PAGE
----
SPARK, Pew’s Platform for Antibiotic Discovery Research, Receives New Data from Merck and Kyorin
Information will aid in search for urgently needed new antibiotics
Effective November 18, 2021, Pew transferred all SPARK data to The University of Queensland’s Community for Open Antimicrobial Drug Discovery (CO-ADD). Please visit spark.co-add.org or contact [email protected].
WASHINGTON—The Pew Charitable Trusts announced today that Merck & Co. Inc. (known as MSD outside the U.S. and Canada) and Kyorin Pharmaceutical Co. Ltd. (Japan) have shared antibiotic research data on Pew’s open-access Shared Platform for Antibiotic Research and Knowledge (SPARK). The contribution builds on data previously shared with SPARK from a range of research programs—including those at academic institutions, nonprofit organizations, and other pharmaceutical companies—further expanding the free, interactive resource, which scientists around the world are using to pursue antibiotic research.
The preclinical data provided by Merck comes from a discontinued joint research program between the company and Kyorin. The program investigated a potentially novel way to attack bacteria, by targeting two types of enzymes: DNA gyrase and topoisomerase IV. SPARK focuses on data related to Gram-negative bacteria, which are known to produce some of the most dangerous and hardest-to-treat superbug infections.
“Every 15 minutes, someone in the U.S. dies of an antibiotic-resistant infection; that’s more than 35,000 deaths each year. In addition, the Centers for Disease Control and Prevention recently reported that the number of these infections in the U.S. is going up,” said Kathy Talkington, director of Pew’s antibiotic resistance project. “As we face the COVID-19 pandemic—with millions of patients vulnerable to secondary infections due to weakened immune systems—the need for new antibiotics that can treat multidrug-resistant Gram-negative bacterial infections has never been greater. Our hope is that the data from Merck’s research will help catalyze discovery of new antibiotics for Gram-negative pathogens.”
Pew launched SPARK in September 2018 to help spur basic research into the scientific barriers that can prevent the discovery of new types of antibiotics. The platform is part of Pew’s ongoing work to advance the goals set forth in its Scientific Roadmap for Antibiotic Discovery, bringing together chemical and biological data from published studies and previously unpublished work, such as the Merck and Kyorin data, on a user-friendly, cloud-based platform. Open to researchers from all sectors—industry, academia, government, and nonprofit—SPARK enables scientists to share information, learn from past research, and generate new insights.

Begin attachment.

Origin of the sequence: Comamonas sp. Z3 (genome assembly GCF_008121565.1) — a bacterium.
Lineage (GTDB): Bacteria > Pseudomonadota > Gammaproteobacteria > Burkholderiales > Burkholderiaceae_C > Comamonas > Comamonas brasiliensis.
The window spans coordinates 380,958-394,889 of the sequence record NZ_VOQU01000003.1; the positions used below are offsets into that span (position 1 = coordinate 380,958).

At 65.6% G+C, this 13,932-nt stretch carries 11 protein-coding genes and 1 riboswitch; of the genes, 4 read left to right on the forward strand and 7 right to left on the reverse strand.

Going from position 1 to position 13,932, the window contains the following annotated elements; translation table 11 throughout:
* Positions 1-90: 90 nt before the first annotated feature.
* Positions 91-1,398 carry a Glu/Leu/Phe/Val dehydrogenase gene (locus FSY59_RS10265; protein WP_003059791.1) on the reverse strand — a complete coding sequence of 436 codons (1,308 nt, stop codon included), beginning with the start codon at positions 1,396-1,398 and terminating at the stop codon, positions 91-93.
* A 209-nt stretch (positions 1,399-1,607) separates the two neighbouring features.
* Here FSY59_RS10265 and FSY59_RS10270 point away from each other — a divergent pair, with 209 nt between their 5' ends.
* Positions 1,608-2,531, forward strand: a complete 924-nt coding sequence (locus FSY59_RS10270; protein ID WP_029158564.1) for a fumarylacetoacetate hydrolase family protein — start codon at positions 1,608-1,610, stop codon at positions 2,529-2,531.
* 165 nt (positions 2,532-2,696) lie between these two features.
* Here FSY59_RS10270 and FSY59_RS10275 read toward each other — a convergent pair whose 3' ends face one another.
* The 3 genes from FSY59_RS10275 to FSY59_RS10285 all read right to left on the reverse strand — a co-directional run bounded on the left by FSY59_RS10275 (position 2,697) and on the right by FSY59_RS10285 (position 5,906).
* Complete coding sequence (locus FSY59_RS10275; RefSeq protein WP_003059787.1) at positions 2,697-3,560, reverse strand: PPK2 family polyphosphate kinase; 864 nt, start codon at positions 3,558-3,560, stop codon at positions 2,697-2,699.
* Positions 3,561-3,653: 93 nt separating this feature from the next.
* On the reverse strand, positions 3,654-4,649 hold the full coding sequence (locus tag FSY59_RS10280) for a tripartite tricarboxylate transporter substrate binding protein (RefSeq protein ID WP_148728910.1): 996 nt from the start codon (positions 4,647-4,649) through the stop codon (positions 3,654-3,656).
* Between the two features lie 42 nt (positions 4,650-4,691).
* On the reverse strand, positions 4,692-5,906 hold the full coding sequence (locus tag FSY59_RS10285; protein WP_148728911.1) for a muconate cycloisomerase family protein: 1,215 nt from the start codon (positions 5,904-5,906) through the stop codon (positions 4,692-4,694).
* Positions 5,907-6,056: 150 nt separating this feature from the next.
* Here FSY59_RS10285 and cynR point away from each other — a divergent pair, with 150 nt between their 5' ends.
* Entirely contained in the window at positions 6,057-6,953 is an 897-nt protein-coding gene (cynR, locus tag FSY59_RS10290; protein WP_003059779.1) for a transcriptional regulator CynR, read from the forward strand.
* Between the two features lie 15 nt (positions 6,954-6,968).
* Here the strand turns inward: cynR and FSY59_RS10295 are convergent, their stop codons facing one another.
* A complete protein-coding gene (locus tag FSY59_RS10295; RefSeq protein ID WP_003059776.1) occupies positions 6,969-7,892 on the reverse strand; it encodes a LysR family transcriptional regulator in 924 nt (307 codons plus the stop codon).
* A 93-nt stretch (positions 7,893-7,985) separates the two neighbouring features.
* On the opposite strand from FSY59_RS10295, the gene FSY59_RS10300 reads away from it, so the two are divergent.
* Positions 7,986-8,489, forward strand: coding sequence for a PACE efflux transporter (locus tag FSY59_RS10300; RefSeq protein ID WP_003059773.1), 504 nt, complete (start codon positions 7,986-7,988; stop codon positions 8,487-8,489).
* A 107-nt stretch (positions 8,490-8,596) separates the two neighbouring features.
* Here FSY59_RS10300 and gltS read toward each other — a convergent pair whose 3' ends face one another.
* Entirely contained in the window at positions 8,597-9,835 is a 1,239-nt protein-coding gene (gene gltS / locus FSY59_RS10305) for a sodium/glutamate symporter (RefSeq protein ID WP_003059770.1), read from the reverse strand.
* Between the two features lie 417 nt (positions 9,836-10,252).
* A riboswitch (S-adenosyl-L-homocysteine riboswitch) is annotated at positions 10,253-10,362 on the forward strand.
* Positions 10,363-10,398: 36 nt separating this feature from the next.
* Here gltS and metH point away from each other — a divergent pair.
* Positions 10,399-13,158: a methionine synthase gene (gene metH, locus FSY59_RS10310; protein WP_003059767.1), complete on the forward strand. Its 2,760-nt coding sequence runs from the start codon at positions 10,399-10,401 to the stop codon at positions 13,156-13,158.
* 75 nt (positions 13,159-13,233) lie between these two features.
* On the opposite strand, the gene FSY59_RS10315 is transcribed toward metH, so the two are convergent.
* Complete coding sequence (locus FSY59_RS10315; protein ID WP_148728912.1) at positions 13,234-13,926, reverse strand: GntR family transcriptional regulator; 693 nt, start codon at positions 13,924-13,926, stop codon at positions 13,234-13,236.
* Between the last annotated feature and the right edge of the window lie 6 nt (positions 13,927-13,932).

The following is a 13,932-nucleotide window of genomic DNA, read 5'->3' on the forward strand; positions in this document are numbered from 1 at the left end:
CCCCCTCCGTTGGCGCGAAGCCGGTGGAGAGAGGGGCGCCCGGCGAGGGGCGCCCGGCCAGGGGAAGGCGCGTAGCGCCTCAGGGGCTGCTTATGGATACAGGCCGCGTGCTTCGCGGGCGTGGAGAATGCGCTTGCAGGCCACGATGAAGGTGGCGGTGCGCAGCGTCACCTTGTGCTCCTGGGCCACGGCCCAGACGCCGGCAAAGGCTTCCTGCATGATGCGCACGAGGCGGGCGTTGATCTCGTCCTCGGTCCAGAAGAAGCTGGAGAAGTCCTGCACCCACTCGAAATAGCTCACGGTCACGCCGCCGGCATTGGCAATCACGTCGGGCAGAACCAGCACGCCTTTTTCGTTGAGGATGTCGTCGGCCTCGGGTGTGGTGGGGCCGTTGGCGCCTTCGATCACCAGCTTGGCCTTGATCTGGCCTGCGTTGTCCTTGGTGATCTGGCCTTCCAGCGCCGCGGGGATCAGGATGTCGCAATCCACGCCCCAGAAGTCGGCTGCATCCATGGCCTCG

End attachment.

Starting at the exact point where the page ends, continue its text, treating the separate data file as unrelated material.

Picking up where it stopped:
“At Merck, we are committed to the discovery and development of novel infectious disease products, and we recognize that effective collaboration is crucial to the discovery of breakthrough medicines and vaccines,” said Todd Black, executive director of Biology and Discovery, Merck Research Laboratories. “By sharing these data via the SPARK interactive tool, we are hopeful that scientists across the world are able to advance their own antibiotics discovery programs. We continue to focus our efforts on the research labs’ novel lead compounds that show promise against difficult-to-treat bacteria.”
Novel drugs—those with new molecular structures that operate differently from existing antibiotics—are needed to overcome resistance in Gram-negative bacteria, yet there are far too few such products in development. Pew’s most recent analysis shows that fewer than 1 in 4 antibiotics currently in development are the kind of novel drugs needed, and none of these clinical candidates has even the potential to treat the most concerning Gram-negative pathogens.
“Since April of 2019, two antibiotic companies have gone bankrupt—and there are very few antibiotics in clinical development,” said Talkington. “The exodus from antibiotic discovery and development is real, and the implications are grave.”
“It is absolutely essential that we salvage all the data we can from these research efforts and make them available through open-access platforms like SPARK so that the learnings are not lost and precious time is not wasted reinventing the wheel,” added Cheryl Quinn, an independent consultant with more than 20 years of experience in antibacterial discovery, and one of the experts who works with Pew to continually optimize SPARK. “It’s also important to note that the few companies still pursuing antibiotic development—like Merck—have valuable information that they can and should contribute, too.”
“Merck and Kyorin should be applauded for sharing their data,” said Quinn, “and it’s my fervent hope that this contribution will encourage more companies and research programs to do the same. Every bit of data helps as our dangerously dwindling but passionate community continues to build and use SPARK in the search for urgently needed new antibiotics.”